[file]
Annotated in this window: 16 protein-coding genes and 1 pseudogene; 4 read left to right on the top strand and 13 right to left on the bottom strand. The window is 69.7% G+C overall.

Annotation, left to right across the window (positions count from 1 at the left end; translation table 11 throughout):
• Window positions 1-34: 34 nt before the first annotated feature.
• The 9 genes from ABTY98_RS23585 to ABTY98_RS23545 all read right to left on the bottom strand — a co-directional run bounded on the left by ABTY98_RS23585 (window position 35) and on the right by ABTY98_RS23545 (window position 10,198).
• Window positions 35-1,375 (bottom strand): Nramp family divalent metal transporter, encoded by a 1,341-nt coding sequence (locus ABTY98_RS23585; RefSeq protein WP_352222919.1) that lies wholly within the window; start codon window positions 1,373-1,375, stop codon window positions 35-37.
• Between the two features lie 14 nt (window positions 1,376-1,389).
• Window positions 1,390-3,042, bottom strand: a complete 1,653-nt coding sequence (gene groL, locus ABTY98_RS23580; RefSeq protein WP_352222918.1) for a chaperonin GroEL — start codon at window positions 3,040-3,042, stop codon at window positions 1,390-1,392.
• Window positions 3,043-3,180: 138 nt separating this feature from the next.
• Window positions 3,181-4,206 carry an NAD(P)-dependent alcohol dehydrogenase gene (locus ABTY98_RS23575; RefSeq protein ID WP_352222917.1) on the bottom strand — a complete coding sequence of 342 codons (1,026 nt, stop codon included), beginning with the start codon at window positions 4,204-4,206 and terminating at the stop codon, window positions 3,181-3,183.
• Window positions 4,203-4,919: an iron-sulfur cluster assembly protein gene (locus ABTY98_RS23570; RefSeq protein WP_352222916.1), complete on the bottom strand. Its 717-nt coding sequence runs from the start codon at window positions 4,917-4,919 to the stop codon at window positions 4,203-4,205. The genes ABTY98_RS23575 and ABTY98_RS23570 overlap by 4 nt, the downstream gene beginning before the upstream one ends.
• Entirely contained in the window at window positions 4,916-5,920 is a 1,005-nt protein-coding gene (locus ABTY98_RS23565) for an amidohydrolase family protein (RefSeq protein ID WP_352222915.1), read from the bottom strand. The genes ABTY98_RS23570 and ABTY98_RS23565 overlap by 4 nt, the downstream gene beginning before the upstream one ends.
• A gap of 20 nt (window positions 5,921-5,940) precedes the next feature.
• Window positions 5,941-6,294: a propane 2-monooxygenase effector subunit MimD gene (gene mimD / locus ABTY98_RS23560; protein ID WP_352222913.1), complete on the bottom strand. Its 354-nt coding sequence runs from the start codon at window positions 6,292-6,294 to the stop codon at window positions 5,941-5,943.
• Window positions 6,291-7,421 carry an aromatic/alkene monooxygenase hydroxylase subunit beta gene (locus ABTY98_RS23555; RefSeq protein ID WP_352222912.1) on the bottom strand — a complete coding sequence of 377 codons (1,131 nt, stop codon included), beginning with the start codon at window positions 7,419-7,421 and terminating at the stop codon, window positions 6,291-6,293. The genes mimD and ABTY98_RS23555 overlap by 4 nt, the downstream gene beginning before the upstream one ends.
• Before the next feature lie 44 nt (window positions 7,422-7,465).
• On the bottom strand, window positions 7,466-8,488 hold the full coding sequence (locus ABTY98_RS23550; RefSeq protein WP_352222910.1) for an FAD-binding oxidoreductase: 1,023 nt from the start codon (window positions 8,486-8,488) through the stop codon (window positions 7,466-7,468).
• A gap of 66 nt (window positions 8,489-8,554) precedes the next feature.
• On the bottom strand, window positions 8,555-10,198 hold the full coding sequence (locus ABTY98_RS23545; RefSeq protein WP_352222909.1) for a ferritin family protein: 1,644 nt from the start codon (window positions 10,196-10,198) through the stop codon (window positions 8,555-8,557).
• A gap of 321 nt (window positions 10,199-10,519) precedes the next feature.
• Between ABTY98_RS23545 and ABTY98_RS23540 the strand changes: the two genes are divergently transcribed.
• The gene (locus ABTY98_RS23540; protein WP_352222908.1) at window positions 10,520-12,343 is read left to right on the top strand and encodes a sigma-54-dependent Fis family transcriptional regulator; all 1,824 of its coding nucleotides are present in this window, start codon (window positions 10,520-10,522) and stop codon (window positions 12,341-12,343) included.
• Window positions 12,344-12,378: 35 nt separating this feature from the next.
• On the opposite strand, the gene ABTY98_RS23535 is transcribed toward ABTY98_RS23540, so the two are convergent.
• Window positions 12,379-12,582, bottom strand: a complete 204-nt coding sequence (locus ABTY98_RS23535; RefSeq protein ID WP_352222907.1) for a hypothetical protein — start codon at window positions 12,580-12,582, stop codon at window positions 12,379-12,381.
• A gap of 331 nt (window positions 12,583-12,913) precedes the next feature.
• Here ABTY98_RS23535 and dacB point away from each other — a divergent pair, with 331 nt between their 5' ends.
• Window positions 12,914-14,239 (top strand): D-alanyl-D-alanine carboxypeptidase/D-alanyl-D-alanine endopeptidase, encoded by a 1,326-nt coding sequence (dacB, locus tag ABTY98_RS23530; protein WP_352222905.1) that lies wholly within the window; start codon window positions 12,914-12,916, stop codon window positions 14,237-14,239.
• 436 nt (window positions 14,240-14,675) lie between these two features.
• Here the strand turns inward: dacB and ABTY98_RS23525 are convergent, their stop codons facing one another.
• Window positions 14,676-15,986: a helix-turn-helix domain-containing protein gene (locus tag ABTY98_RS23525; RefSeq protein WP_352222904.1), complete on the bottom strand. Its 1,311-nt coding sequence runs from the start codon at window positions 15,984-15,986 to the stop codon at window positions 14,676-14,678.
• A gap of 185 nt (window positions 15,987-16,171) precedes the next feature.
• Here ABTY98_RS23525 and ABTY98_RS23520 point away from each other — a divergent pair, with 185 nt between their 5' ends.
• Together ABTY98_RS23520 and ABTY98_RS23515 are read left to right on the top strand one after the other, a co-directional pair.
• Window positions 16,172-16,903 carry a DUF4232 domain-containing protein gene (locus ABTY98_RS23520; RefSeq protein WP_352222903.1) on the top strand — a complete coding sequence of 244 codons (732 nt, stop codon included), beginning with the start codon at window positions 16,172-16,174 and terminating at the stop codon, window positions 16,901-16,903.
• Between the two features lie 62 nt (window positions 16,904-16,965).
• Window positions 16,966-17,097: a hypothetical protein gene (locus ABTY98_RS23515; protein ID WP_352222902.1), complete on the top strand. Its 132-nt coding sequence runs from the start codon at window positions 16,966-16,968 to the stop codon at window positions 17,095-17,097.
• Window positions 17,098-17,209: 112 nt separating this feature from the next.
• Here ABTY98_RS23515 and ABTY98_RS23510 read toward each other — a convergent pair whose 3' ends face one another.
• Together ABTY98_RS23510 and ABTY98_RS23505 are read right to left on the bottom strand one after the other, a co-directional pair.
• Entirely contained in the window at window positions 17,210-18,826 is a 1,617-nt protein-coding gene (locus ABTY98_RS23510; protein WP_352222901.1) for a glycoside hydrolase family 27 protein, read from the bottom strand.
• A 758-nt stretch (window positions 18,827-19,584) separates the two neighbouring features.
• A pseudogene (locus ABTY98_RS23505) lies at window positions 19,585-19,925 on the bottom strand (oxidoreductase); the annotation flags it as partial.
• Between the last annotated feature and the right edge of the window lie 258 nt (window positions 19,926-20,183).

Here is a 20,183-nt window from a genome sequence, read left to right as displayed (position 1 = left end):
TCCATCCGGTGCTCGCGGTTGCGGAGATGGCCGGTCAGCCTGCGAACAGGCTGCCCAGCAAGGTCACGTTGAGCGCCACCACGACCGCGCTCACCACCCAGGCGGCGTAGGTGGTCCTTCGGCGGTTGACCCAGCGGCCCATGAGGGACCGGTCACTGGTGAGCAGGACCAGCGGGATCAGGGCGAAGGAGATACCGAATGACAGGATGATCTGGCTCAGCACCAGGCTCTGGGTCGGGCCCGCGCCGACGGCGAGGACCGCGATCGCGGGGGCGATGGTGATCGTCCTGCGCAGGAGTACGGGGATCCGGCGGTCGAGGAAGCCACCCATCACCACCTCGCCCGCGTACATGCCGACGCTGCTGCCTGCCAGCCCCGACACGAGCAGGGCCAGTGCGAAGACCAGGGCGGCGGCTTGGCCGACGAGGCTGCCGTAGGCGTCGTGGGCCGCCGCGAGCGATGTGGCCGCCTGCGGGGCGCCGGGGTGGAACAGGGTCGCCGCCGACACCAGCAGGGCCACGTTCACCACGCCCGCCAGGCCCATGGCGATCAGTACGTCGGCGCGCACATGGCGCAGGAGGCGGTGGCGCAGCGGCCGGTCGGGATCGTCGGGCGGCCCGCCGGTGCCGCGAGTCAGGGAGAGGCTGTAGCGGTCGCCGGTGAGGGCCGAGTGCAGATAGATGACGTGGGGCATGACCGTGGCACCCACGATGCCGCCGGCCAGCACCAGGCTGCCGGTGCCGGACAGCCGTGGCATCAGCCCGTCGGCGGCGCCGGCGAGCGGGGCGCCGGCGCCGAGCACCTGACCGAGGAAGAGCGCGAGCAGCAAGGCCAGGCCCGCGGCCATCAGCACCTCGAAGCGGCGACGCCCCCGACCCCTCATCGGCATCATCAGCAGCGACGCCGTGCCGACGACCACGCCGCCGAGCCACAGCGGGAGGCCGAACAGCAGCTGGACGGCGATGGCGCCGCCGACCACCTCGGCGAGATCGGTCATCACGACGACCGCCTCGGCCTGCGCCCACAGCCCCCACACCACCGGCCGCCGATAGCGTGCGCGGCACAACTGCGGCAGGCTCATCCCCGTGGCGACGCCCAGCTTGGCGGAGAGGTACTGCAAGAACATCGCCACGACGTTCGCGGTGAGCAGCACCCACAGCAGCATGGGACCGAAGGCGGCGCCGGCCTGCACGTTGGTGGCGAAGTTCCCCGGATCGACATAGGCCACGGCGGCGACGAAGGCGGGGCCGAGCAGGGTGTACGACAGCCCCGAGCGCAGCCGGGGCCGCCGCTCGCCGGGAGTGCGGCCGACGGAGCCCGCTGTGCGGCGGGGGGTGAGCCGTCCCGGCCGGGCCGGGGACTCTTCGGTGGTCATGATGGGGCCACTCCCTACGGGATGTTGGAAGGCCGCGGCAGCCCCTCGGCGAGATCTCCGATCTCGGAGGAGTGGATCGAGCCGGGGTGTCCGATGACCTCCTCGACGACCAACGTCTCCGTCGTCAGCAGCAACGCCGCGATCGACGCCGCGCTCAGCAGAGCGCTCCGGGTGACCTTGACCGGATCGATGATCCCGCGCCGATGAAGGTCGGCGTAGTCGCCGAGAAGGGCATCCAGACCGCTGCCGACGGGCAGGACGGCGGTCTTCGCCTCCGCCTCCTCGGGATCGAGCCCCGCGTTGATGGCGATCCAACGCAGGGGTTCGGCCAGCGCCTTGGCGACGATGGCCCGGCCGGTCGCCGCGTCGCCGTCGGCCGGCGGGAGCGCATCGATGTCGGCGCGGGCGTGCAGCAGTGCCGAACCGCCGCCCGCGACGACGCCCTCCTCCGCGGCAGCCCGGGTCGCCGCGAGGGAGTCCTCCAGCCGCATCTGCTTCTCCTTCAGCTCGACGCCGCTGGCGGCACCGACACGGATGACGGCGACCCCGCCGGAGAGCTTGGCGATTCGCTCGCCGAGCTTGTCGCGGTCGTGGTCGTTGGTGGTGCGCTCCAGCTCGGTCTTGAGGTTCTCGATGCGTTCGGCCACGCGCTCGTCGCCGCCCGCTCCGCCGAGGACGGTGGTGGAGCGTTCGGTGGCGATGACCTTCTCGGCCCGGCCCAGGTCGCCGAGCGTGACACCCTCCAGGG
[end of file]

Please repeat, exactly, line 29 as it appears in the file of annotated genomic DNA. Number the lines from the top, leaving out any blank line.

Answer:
• Here the strand turns inward: dacB and ABTY98_RS23525 are convergent, their stop codons facing one another.